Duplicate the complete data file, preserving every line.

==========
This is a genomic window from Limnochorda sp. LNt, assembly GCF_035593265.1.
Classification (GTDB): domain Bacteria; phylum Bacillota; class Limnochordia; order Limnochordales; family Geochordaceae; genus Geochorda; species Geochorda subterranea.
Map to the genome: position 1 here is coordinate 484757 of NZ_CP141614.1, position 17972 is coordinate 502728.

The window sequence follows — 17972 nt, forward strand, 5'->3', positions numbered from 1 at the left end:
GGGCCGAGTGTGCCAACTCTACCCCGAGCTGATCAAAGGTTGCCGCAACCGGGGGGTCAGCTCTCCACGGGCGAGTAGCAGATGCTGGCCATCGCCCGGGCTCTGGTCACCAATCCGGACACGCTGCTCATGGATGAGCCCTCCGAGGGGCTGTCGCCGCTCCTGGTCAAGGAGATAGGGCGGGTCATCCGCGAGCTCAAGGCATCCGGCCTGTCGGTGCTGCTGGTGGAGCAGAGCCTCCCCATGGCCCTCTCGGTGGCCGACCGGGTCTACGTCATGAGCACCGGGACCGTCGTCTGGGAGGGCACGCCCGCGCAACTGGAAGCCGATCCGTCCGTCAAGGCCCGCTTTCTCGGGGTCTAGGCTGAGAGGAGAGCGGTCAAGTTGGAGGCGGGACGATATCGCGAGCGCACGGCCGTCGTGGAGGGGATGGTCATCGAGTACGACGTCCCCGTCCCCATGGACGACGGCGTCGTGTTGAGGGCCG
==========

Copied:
This is a genomic window from Limnochorda sp. LNt, assembly GCF_035593265.1.
Classification (GTDB): domain Bacteria; phylum Bacillota; class Limnochordia; order Limnochordales; family Geochordaceae; genus Geochorda; species Geochorda subterranea.
Map to the genome: position 1 here is coordinate 484757 of NZ_CP141614.1, position 17972 is coordinate 502728.

The window sequence follows — 17972 nt, forward strand, 5'->3', positions numbered from 1 at the left end:
GGGCCGAGTGTGCCAACTCTACCCCGAGCTGATCAAAGGTTGCCGCAACCGGGGGGTCAGCTCTCCACGGGCGAGTAGCAGATGCTGGCCATCGCCCGGGCTCTGGTCACCAATCCGGACACGCTGCTCATGGATGAGCCCTCCGAGGGGCTGTCGCCGCTCCTGGTCAAGGAGATAGGGCGGGTCATCCGCGAGCTCAAGGCATCCGGCCTGTCGGTGCTGCTGGTGGAGCAGAGCCTCCCCATGGCCCTCTCGGTGGCCGACCGGGTCTACGTCATGAGCACCGGGACCGTCGTCTGGGAGGGCACGCCCGCGCAACTGGAAGCCGATCCGTCCGTCAAGGCCCGCTTTCTCGGGGTCTAGGCTGAGAGGAGAGCGGTCAAGTTGGAGGCGGGACGATATCGCGAGCGCACGGCCGTCGTGGAGGGGATGGTCATCGAGTACGACGTCCCCGTCCCCATGGACGACGGCGTCGTGTTGAGGGCCG